People v. Brooks, 185 Ill. App. 3d 935 (1989)

June 28, 1989 · Illinois Appellate Court · No. 1-87-1318
185 Ill. App. 3d 935

THE PEOPLE OF THE STATE OF ILLINOIS, Plaintiff-Appellee, v. DARRYL BROOKS, Defendant-Appellant.

First District (3rd Division)

No. 1-87-1318

Opinion filed June 28, 1989.

*937Randolph N. Stone, Public Defender, of Chicago (Paul D. Bellendir and Karen E. Tietz, Assistant Public Defenders, of counsel), for appellant.

Cecil A. Partee, State’s Attorney, of Chicago (Inge Fryklund, Jane E. Loeb, and William Marback, Assistant State’s Attorneys, of counsel), for the People.


delivered the opinion of the court:

The defendant, Darryl Brooks, was convicted after a jury trial for armed robbery and armed violence. The trial court vacated the armed robbery conviction and sentenced the defendant to an extended-term sentence of 50 years’ imprisonment. The defendant now appeals his conviction, contending that the trial court improperly refused his challenge for cause during voir dire and erred in failing to give two jury instructions.

On the evening of August 10, 1983, Maurice Harris was sitting in his automobile outside the Andrews Temple of God in Christ Church in Harvey, Illinois, waiting to pick up his son from choir rehearsal. The defendant entered the vehicle through the front passenger door and placed a gun in Harris’ ribs. After taking Harris’ money, the defendant ordered Harris out of the car and drove away. On August 12, Officers Joseph and Watson of the Harvey police department observed the stolen vehicle and attempted to pull the car over after which a chase ensued. Shortly thereafter, the defendant was apprehended by an Officer Wells. Maurice Harris later identified the defendant as his assailant in a lineup.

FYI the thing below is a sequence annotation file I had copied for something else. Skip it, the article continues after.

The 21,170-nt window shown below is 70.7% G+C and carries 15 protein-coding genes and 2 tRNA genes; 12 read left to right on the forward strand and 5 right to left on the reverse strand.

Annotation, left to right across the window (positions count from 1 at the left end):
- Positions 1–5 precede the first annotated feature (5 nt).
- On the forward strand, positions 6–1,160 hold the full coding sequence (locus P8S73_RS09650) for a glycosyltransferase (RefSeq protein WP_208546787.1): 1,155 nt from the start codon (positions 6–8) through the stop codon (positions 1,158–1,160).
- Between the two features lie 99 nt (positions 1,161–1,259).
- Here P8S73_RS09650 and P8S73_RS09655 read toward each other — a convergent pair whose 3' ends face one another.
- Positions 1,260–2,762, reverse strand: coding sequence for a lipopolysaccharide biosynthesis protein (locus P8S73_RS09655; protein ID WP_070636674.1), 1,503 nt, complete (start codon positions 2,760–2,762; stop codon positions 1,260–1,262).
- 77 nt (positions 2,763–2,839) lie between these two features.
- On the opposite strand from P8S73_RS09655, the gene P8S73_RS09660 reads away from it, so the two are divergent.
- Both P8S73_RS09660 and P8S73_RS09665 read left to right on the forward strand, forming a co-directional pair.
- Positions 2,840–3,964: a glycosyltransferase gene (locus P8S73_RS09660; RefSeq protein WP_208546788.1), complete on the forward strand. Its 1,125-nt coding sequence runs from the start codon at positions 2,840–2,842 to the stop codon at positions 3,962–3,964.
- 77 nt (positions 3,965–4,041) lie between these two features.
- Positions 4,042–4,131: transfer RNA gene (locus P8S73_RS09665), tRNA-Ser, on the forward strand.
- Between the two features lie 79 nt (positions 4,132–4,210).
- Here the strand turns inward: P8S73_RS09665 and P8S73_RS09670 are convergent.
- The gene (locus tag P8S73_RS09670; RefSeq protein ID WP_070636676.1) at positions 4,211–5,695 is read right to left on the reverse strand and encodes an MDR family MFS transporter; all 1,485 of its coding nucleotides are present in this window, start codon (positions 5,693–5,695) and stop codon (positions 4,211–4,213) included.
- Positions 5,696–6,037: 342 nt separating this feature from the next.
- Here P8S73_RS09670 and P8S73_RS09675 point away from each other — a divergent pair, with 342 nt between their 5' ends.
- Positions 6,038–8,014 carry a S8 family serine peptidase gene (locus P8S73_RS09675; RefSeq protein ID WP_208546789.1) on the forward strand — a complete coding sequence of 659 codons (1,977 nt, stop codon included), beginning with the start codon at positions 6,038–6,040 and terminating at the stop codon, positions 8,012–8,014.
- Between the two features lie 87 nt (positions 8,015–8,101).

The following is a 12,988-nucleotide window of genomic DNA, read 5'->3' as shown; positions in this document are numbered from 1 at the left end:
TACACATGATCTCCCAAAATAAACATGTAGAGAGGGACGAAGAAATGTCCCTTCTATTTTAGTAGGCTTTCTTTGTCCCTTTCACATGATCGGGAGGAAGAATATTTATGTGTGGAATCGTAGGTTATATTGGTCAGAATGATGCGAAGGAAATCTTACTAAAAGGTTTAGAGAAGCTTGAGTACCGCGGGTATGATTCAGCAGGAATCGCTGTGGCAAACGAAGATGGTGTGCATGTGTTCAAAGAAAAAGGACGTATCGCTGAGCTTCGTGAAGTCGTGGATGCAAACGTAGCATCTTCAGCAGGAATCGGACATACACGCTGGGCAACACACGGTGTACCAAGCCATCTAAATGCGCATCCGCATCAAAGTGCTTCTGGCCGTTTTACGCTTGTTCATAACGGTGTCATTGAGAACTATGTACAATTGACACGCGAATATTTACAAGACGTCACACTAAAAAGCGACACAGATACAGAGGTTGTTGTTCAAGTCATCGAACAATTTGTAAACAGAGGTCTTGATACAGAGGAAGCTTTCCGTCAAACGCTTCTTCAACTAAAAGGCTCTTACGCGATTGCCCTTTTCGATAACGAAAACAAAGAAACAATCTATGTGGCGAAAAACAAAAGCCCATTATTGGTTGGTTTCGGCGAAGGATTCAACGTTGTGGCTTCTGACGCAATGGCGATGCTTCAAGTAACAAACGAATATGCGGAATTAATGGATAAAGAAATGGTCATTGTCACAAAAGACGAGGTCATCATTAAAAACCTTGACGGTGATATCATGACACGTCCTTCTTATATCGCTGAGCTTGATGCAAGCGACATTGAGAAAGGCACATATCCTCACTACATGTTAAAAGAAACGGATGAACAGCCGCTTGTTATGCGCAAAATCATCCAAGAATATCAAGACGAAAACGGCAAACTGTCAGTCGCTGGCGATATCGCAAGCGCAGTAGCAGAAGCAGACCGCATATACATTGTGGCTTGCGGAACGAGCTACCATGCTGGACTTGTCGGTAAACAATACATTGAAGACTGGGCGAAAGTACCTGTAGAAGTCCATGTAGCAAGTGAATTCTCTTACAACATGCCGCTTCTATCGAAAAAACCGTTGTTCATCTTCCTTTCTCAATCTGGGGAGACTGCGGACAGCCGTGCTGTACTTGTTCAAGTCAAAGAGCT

Defendant first argues on appeal that his right to a fair and impartial jury was violated when the trial court denied his motion to excuse venireperson Marsha, Bryant. During voir dire, after defense counsel accepted venireperson Marsha Bryant, the State sought further questioning regarding her opinion of police officers since her ex-husband was a police officer. New information was disclosed revealing a possible bias in favor of police officers when the following exchange occurred:

“THE COURT: Can you say to Mr. Laws and to Mr. Boyd
*938and, particularly, the defendant Mr. Brooks, and to Ms. Cox and Mr. Cozzi on behalf of the people that you can give a fair and impartial trial?
* * *
THE COURT: All right. I’ll tender now to the defense Marsha Bryant.
MR. LAWS: Thank you, your Honor. Judge, the defense finds the entire acceptable and will tender them to the State.
MR. COZZI: Thank you. Your Honor, if it please the court, Judge, I would ask that Ms. Bryant be inquired of that because of her association and experiences with her husband — her ex-husband, excuse me, would she find an officer any more or less credible because of those experiences and associations.